Stanley redshirted his first season at Fresno State after his arrival from Bishop Gorman High-Las Vegas and did not get on the field in 2014 as a second-year freshman. That could be expected, Toth said, considering he turned 17 just before he enrolled at Fresno State.
“He really should have grayshirted and then redshirted,” Toth said. “He was that type of dude and so he is growing into it right now. I think the game is coming a lot slower to him. He is understanding it better. He has worked hard. It’s important to him right now and I’m expecting that guy to play reps for us.”
On Friday, Stanley was taking reps with the No. 2 defense along with freshman Nela Otukolo. Jaamal Rose, Michael Lazarus and George Helmuth worked with the threes.
We knew he was a good athlete, but we also knew he was going to be a pup. Potential means you haven’t done it yet, it’s down the road, but he’s realizing his potential.
Fresno State defensive coordinator Nick Toth on the growth of redshirt sophomore inside linebacker Robert Stanley
Toth still wants Stanley to continue to improve, including being more vocal on the field.
But fitting better into his 6-foot-3 frame (he weighed 218 pounds when he signed, 234 this fall), the redshirt sophomore could make an impact this season.
“We had to be patient with him and understand where his development was going to go, but he was a really good sign for us,” Toth said. “It’s always hard to be patient, with all of those guys. But he is even different because we took him knowing it wasn’t just a redshirt, it was a redshirt and another year. You talk about a redshirt, you expect them to come in and then maybe start seeing something.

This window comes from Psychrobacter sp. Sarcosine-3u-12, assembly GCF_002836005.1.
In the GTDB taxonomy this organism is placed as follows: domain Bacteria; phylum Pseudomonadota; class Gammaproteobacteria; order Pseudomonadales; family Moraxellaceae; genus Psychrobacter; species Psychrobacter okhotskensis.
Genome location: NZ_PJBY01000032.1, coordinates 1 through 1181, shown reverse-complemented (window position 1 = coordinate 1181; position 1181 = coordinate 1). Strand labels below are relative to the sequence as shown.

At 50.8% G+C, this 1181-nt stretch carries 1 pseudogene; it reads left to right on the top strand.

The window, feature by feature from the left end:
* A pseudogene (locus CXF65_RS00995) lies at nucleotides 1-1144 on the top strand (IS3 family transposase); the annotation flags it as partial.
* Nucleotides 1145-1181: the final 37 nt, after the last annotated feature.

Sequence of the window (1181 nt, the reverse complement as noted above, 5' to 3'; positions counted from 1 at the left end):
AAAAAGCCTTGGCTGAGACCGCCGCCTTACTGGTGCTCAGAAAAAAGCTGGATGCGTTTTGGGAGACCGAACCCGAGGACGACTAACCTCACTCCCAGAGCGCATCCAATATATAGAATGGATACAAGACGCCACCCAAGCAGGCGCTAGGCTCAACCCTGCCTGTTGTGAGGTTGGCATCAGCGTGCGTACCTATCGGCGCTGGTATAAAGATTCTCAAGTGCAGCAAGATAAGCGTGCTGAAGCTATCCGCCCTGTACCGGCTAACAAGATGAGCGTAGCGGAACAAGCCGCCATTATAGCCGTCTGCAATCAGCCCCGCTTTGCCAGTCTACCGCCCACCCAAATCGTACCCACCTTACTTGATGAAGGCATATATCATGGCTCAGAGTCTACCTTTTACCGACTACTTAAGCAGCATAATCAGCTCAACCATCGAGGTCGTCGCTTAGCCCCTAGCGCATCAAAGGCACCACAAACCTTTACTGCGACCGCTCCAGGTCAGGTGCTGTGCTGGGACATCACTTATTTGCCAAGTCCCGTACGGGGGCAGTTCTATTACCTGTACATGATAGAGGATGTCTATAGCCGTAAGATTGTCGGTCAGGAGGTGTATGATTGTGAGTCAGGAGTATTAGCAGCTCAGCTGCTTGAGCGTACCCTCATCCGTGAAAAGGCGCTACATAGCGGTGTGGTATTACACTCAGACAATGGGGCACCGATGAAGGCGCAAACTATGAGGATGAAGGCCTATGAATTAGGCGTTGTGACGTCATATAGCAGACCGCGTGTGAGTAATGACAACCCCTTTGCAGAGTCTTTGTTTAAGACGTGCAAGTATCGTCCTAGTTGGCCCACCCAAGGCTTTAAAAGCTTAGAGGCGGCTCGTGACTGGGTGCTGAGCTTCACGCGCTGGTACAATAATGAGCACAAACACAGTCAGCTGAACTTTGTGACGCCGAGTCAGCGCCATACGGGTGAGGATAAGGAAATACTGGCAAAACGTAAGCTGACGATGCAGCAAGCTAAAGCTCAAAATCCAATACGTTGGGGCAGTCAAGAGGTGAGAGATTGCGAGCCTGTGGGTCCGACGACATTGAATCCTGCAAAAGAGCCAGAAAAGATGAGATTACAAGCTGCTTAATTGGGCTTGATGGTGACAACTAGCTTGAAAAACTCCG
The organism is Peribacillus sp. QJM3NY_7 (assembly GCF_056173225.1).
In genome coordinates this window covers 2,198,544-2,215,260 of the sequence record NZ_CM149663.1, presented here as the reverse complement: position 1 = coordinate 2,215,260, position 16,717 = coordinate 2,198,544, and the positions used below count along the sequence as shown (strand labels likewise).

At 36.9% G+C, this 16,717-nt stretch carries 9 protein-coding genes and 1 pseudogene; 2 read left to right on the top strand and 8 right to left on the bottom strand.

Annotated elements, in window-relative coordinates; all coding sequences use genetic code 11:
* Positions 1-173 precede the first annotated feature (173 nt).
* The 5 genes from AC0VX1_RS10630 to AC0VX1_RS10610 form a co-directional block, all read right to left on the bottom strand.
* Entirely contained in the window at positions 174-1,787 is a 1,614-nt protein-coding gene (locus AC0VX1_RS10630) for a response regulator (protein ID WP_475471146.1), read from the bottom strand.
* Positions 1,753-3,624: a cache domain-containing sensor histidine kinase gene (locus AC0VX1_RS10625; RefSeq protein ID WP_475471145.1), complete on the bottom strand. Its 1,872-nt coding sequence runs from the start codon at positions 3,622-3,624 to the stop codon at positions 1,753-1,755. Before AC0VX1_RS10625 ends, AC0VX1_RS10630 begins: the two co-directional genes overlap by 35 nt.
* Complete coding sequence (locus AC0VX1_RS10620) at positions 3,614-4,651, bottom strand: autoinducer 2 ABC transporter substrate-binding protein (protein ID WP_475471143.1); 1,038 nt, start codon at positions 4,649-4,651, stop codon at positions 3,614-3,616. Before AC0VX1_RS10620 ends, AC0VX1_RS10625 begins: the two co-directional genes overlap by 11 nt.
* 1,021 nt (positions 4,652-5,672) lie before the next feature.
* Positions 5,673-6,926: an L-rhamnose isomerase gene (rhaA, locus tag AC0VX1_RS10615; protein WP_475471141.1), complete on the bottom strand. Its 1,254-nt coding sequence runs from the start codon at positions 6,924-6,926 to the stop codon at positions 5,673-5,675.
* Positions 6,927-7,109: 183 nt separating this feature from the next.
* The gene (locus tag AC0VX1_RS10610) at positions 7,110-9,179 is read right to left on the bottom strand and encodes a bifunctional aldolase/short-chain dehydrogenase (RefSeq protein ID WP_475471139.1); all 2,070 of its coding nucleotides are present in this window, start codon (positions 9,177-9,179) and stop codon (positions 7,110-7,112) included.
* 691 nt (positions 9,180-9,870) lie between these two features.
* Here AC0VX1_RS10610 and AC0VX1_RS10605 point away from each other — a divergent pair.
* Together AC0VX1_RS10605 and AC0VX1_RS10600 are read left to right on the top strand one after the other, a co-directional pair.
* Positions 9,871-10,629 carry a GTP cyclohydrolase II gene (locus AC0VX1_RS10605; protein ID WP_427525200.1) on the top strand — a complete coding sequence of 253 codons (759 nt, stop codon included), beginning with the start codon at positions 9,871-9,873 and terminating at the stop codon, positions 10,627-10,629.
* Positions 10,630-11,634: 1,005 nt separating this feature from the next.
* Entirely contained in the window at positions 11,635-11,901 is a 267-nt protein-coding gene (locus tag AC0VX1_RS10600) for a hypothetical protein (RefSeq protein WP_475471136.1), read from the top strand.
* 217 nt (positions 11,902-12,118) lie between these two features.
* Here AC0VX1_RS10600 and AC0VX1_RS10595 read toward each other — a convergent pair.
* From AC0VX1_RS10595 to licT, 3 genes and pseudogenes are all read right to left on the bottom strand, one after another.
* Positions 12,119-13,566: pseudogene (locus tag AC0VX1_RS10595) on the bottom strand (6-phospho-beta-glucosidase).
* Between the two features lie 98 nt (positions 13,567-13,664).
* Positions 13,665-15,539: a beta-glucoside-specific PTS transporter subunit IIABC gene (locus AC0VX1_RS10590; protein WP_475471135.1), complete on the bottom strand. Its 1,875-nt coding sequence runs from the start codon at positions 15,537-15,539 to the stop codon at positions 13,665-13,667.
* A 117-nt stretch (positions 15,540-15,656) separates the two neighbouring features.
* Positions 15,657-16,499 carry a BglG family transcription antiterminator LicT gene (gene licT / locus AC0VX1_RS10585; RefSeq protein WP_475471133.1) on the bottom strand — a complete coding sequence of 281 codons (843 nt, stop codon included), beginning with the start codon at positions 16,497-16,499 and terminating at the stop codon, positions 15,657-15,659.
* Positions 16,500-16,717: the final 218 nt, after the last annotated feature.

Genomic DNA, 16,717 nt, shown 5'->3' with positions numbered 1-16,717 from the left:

“We knew Robert was young. But he has a brother who starts at Notre Dame and is maybe the best tackle in the country. His younger sister is one of the best high school basketball players in the country. We knew he was a good athlete, but we also knew he was going to be a pup. Potential means you haven’t done it yet, it’s down the road, but he’s realizing his potential.”
Program’s offensive line project paying off
Fresno State has had to rebuild numbers and balance between classes on its offensive line, and has had success while doing so.
Left tackle Austin Wentworth developed into a two-time All-Mountain West selection, right guard Cody Wichmann was selected by St. Louis in the sixth round of the NFL Draft in May, and left tackle Alex Fifita is a preseason all-conference selection this season.
The Bulldogs also have had a 1,000-yard rusher in two of the past three seasons. In the other, Josh Quezada and Marteze Waller split reps throughout 2013 but combined to rush for 1,453 yards — with both averaging 5.2 yards on 155 and 124 plays.
Line coach Cameron Norcross said in the spring that the Bulldogs were still one class away, but a 2015 cast of recruits that included Isaiah Trevino, Donnie Green, Zack Kinninger and Ben Northup is providing some solid hints that the position group is nearing a healthy point.